Philips Electronics shapes perks to fit new company set-up

There is more to Philips Electronics than TVs and shavers; its perks have been revamped to reflect a new company structure, says Debbie Lovewell

Think of the company Philips and the first images that come to mind for many will be of televisions, DVD players and electric razors. But that is not the organisation’s primary business.

Callum Petrie, HR director, explains: “Everybody thinks Philips is all about TVs and shavers. But it is now predominantly a healthcare company first, a lighting organisation second, and the consumer electronics element comes in third place. That is not in terms of importance, but the shift in the number of staff. Our reliance on the competitive TV business is less, but that business is now more focused on the home and products that can make life better in the home.”

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This refocusing of the business is part of a strategic corporate plan announced in September 2007. The following year, this involved simplifying Philips’ organisational structure into three sectors: healthcare, lighting and consumer lifestyle.

The past few years have also seen numerous changes in the company’s benefits package, partly to reflect its new direction. One such change was the revamp of its flexible benefits scheme this year. Nina Platt, reward manager for the UK, Ireland and South Africa, explains:

“We had had flex for eight years and were very conscious of the fact that the branding and house style of the scheme were very reflective of the Philips that we were eight years ago. We have undergone significant change in that time, including a rebranding.

“We were also looking for a new administration programme, so, as part of the process of engaging with the administration provider, our brief included a revamp, a relaunch, a repackage, and a significant step up in the communications available to staff. We were previously doing everything online. We had a PowerPoint presentation we sent out to new hires, but it was pretty limited and we wanted to significantly improve that.”

Communication challenging

Benefits communication can be a challenge within Philips because of the nature of its workforce. About 800 employees, such as its healthcare engineers and sales force, work remotely, while staff at its factory sites do not have access to email at work.

To improve communication around all of its benefits package, Philips launched personalised, paper-based total reward statements in May this year. These were sent out alongside the relaunch of its flex scheme, which is now provided by Benefex.

The statements, sent to employees’ home addresses, included a pocket-sized card outlining some of the perks provided by Philips. Petrie says: “We have been putting things on there which have been benefits for some time and employees say ‘fantastic, I can’t believe you have introduced that – it is what we wanted’. So we have kept quiet.”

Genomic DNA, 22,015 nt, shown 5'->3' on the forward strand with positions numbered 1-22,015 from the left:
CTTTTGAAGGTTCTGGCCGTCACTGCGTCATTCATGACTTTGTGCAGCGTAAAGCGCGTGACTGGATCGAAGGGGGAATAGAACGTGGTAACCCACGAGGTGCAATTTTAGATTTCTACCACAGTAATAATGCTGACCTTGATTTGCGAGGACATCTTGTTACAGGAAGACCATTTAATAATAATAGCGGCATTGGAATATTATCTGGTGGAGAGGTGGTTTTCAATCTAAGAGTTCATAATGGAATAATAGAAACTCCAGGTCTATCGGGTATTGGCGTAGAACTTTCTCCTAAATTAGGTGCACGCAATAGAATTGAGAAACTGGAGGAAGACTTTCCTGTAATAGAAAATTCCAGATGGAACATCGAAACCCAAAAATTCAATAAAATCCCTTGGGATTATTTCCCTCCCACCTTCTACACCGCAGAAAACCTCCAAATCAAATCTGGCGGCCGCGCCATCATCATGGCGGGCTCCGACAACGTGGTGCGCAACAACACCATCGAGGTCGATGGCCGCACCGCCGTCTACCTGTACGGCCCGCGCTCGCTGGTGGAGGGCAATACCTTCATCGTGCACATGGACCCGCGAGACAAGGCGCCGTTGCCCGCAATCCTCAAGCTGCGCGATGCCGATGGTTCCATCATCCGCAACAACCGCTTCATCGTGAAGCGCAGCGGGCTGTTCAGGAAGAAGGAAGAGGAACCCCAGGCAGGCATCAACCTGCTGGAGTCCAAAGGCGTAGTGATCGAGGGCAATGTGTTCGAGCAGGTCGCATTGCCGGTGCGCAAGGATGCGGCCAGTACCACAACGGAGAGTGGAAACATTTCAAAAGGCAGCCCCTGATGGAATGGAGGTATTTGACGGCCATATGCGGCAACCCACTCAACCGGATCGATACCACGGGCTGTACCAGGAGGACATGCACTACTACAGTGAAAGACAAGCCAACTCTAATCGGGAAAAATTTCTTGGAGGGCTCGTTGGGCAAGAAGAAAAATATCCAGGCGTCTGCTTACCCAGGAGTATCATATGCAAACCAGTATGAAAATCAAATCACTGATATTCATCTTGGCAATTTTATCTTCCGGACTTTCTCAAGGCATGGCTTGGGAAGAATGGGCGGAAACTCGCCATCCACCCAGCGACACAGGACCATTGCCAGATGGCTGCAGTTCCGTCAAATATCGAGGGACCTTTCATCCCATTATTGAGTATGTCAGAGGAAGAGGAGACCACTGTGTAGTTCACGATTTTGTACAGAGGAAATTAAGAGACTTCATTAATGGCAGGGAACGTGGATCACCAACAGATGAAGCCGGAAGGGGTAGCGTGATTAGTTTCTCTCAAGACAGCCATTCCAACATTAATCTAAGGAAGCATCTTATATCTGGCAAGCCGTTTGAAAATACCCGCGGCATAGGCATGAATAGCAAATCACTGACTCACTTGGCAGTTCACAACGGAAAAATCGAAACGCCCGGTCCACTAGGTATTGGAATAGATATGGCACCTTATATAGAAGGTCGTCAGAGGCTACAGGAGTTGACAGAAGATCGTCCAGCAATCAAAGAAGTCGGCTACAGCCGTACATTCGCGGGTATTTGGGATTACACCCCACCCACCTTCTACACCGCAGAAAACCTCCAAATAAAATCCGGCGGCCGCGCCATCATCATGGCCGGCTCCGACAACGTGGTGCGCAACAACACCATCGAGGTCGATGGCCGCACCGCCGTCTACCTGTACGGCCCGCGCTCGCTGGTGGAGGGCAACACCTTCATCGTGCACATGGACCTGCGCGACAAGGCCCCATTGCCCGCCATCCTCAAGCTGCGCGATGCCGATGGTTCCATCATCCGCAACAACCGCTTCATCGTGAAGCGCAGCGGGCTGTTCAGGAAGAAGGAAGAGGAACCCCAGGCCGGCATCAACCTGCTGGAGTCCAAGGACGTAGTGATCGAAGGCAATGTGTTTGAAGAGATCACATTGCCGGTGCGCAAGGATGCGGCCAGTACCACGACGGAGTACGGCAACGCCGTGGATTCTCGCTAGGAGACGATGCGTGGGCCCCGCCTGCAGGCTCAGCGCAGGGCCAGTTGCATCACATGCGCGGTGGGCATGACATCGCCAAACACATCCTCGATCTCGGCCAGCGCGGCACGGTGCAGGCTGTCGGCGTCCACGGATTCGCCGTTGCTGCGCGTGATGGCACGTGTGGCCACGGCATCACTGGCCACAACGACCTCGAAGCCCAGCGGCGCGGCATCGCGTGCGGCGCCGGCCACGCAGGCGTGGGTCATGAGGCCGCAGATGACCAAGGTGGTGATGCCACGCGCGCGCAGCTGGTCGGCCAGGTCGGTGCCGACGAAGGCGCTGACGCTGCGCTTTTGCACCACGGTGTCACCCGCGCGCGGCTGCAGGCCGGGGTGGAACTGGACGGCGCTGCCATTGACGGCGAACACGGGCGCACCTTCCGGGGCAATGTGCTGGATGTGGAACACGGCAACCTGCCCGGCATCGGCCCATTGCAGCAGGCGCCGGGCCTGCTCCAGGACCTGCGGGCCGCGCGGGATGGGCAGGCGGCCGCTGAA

Ami Foot, HR manager, people services, adds: “A lot of people do not realise the benefits were available all the time. That is why we made it the size it is, so people can put it in their pocket, in their wallet, or have it on their desk and it is always there with the numbers and contact details. These days, it is different to have something through the door for people to actually hold. That is quite important for us.”

Reward brand introduced

The launch of these communication materials also provided the opportunity for Philips to begin to introduce a reward brand, using the tagline ‘Identity – it’s all about you’, and the image of an eye. Foot says this image will be used across future benefits communications. “We are starting to almost internally brand benefits, so when people see the eye, they think of benefits.” she says. “People link it all together now, which we certainly never had before.”

But these are not the only changes to have taken place around reward. Earlier this year, Philips reviewed the independent financial adviser (IFA) it makes available to employees. As well as switching provider, it also broadened the areas on which staff could seek advice. “We have always had an IFA available to employees with which they have been able to discuss matters solely relating to their membership of the Philips pensions arrangement,” says Platt. “But we changed it this year. We broadened its scope, so employees can call the helpline or email it to have a broader discussion. For example, they could ask about the share plan, or if they were thinking of taking up critical illness cover through flex, the adviser could perhaps talk to them about how, if they have death-in-service and income protection from the company, it may not be worth their while.”